Rajesh Chandy is Professor and the Tony and Maureen Wheeler Chair in Entrepreneurship and at London Business School where he is also the Academic Director of the Wheeler Institute for Business and Development. Rajesh’s current research lies at the intersection of business, innovation, entrepreneurship, and development. His recent projects have covered the impact of business skills among micro-entrepreneurs in South Africa, novel financing approaches in Ghana, property rights in slums in Egypt, innovation among farmers in India, highways and private education expenditures in India, and using big data for development outcomes. Chandy is an Area Editor for the Entrepreneurship and Innovation area at Management Science, and is a member of the advisory board of the Journal of Marketing. Chandy’s research and publications have received several awards, including the Mahajan Award for Lifetime Contributions to Marketing Strategy Research, the ISMS Practice Prize for research that contributes most to the practice of marketing, the Journal of Marketing Harold Maynard Award for contributions to marketing theory and thought. He has also received the AMA Early Career Award for contributions to marketing strategy research, and has been named an MSI Young Scholar. During 2006-2008, Chandy served as a member of the US Secretary of Commerce Advisory Committee on Measuring Innovation in the 21st Century Economy and in 2018, he was elected a Fellow of the British Academy. Rajesh’s complete profile can be found here.
Gita V. Johar
Gita V. Johar is the Meyer Feldberg Professor of Business at Columbia Business School and Senior Visiting Fellow at the Institute for Advanced Study, Hong Kong University of Science and Technology. She received her PhD from the NYU Stern School of Business in 1993 and her MBA from the Indian Institute of Management, Calcutta in 1985. Gita has been on the faculty at Columbia Business School since 1992. She served as the school’s Faculty Director for Online Initiatives from 2014-2017, Senior Vice Dean (Dean of Faculty) from 2011 to 2014, and inaugural Vice Dean for Research from 2010-2011. She is the Faculty Chair of the Steering Committee for the Columbia University Global Center in Mumbai. She also served as co-editor of the Journal of Consumer Research from July 1, 2014 to December 31, 2017. Gita studies consumer information processing, identity, persuasion and self-regulation as they are applied to branding and advertising. She is passionate about designing interventions for a better world and is currently working on projects related to preventing the spread of fake news as well as research on motivating sustainable consumer behaviors such as sharing one’s possessions. Gita is recognized as an expert on consumer behavior and has served as Associate Editor for the Journal of Marketing Research, Journal of Consumer Research and the International Journal of Research in Marketing; she is current an Associate Editor for the Journal of Marketing. Gita’s complete profile can be found here.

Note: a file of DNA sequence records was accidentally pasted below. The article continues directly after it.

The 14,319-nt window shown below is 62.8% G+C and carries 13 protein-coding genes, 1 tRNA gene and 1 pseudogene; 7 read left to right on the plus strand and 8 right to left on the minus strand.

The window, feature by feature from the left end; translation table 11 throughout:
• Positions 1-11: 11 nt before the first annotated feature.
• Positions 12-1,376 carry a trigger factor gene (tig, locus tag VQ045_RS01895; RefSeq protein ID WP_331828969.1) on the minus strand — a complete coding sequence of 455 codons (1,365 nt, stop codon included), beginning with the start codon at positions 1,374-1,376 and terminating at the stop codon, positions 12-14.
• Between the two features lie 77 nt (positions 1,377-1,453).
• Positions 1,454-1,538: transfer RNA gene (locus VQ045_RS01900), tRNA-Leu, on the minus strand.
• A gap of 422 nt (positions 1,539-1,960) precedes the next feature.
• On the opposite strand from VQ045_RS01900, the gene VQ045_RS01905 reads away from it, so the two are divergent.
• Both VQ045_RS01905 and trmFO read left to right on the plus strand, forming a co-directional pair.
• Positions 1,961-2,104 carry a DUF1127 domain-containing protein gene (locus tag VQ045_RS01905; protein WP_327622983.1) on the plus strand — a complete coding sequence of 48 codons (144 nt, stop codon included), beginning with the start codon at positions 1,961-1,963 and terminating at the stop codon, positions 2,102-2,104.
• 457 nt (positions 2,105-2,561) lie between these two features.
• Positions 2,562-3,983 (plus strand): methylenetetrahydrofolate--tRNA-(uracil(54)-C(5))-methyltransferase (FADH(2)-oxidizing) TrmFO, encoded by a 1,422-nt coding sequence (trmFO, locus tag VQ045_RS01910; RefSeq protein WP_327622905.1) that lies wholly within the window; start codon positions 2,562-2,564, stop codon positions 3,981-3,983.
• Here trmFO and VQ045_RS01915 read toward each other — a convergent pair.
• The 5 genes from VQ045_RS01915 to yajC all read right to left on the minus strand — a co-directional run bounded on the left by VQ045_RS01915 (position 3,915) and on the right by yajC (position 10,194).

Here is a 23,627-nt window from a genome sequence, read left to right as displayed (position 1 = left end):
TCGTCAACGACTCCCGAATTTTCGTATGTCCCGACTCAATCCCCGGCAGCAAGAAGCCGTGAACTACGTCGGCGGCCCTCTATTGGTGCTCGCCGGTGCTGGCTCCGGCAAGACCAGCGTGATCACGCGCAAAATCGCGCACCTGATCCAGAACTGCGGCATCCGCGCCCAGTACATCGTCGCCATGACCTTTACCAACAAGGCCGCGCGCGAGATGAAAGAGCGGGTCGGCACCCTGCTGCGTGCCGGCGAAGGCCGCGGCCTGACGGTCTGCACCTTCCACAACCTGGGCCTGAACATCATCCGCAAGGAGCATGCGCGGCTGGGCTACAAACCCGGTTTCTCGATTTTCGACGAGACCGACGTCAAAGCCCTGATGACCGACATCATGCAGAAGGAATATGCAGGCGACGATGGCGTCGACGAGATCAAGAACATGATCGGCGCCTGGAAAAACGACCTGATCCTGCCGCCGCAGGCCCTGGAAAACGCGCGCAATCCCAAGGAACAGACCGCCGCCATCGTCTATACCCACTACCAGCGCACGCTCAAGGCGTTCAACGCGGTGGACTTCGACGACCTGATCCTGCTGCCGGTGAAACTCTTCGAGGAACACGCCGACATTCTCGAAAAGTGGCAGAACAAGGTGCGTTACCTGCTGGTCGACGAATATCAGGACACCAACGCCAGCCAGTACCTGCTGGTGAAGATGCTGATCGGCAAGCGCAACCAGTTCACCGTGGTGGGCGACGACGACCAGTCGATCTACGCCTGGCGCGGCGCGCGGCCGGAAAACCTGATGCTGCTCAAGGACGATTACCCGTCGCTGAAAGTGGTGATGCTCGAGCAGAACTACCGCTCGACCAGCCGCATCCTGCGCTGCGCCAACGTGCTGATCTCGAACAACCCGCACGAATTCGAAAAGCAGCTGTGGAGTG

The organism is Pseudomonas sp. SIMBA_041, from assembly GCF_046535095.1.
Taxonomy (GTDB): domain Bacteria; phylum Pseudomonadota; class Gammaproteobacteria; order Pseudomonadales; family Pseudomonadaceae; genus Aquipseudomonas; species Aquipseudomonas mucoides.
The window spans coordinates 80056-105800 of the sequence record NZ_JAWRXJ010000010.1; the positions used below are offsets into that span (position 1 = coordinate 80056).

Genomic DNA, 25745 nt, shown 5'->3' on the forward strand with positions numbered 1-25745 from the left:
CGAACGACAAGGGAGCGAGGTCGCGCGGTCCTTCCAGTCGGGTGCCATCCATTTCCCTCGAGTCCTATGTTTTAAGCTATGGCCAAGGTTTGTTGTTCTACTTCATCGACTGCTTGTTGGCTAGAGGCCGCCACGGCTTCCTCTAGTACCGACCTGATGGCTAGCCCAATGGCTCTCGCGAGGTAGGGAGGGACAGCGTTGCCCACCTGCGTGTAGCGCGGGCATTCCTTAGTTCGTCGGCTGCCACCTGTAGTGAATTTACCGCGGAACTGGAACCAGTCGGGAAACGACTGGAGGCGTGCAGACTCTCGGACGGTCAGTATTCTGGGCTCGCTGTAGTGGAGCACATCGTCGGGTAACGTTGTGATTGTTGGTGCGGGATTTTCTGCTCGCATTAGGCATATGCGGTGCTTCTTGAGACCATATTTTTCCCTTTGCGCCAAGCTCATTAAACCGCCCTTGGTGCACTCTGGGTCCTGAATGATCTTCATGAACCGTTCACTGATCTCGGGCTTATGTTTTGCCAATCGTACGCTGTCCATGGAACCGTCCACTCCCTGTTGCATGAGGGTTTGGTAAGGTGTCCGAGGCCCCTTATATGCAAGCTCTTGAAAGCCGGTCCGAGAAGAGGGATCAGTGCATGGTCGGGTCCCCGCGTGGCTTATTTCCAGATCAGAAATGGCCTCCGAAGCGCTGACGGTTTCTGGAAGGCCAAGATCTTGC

Christine Moorman is the Editor in Chief for the Journal of Marketing and the T. Austin Finch, Sr. Professor of Business Administration at The Fuqua School of Business, Duke University. Christine’s research examines the nature and effects of learning and knowledge utilization by consumers, managers, organizations, and financial markets. She has studied these effects in the context of innovation, marketing alliances and networks, and public policy. Christine has published her research in all of the major journals in marketing (and numerous management journals), where it has been honoured with numerous best paper awards and nominations. She has served as an Associate Editor for the Journal of Marketing Research and the Journal of Marketing and as an ERB member for the Journal of Consumer Research and Marketing Science. Christine is the founder and managing director of The CMO Survey and author of Strategy from the Outside In: Profiting from Customer Value, awarded the 2011 Berry Book prize for the best book in the field of marketing. Christine was named the AMA-Irwin-McGraw-Hill Distinguished Marketing Educator in 2018, a Fellow of the American Marketing Association in 2017, and she won the 2012 Paul D. Converse Award, the 2008 Mahajan Award for Career Contributions to Marketing Strategy, and the 2008 Distinguished Marketing Educator for the Academy of Marketing Science. She has served as an Academic Trustee for the Marketing Science Institute, as a member of the Board of Directors of the AMA, Chair of the Marketing Strategy Special Interest Group for the AMA, and as Director of Public Policy for ACR. Christine’s complete profile can be found here.
John Roberts is the Scientia Professor of Marketing at the University of New South Wales, Sydney Australia. His research interests include marketing strategy, branding, and decision making. John is a recipient of the American Marketing Association’s John Howard Award, its William O’Dell Award, and its Advanced Research Techniques Forum Best Paper Award. He has been a finalist in the Society for Marketing Science John Little Award for the top marketing science paper three times and the Gary Lilien Best Marketing Practice Award three times. In 2018, he was awarded the Society’s Buck Weaver Award for Lifetime Contributions to the Theory and Practice of Marketing Science. John sits on the Editorial Boards of the Journal of Marketing, Journal of Marketing Research, Journal of Forecasting, Marketing Science, International Journal of Research in Marketing, and other journals. He is winner of the Australian and New Zealand Academy of Marketing Distinguished Researcher and Distinguished Educator Awards. John has been a Professor or Visiting Professor at the London Business School, Australian National University, Stanford University, M.I.T., University of Hamburg and HKUST. John’s complete profile can be found here.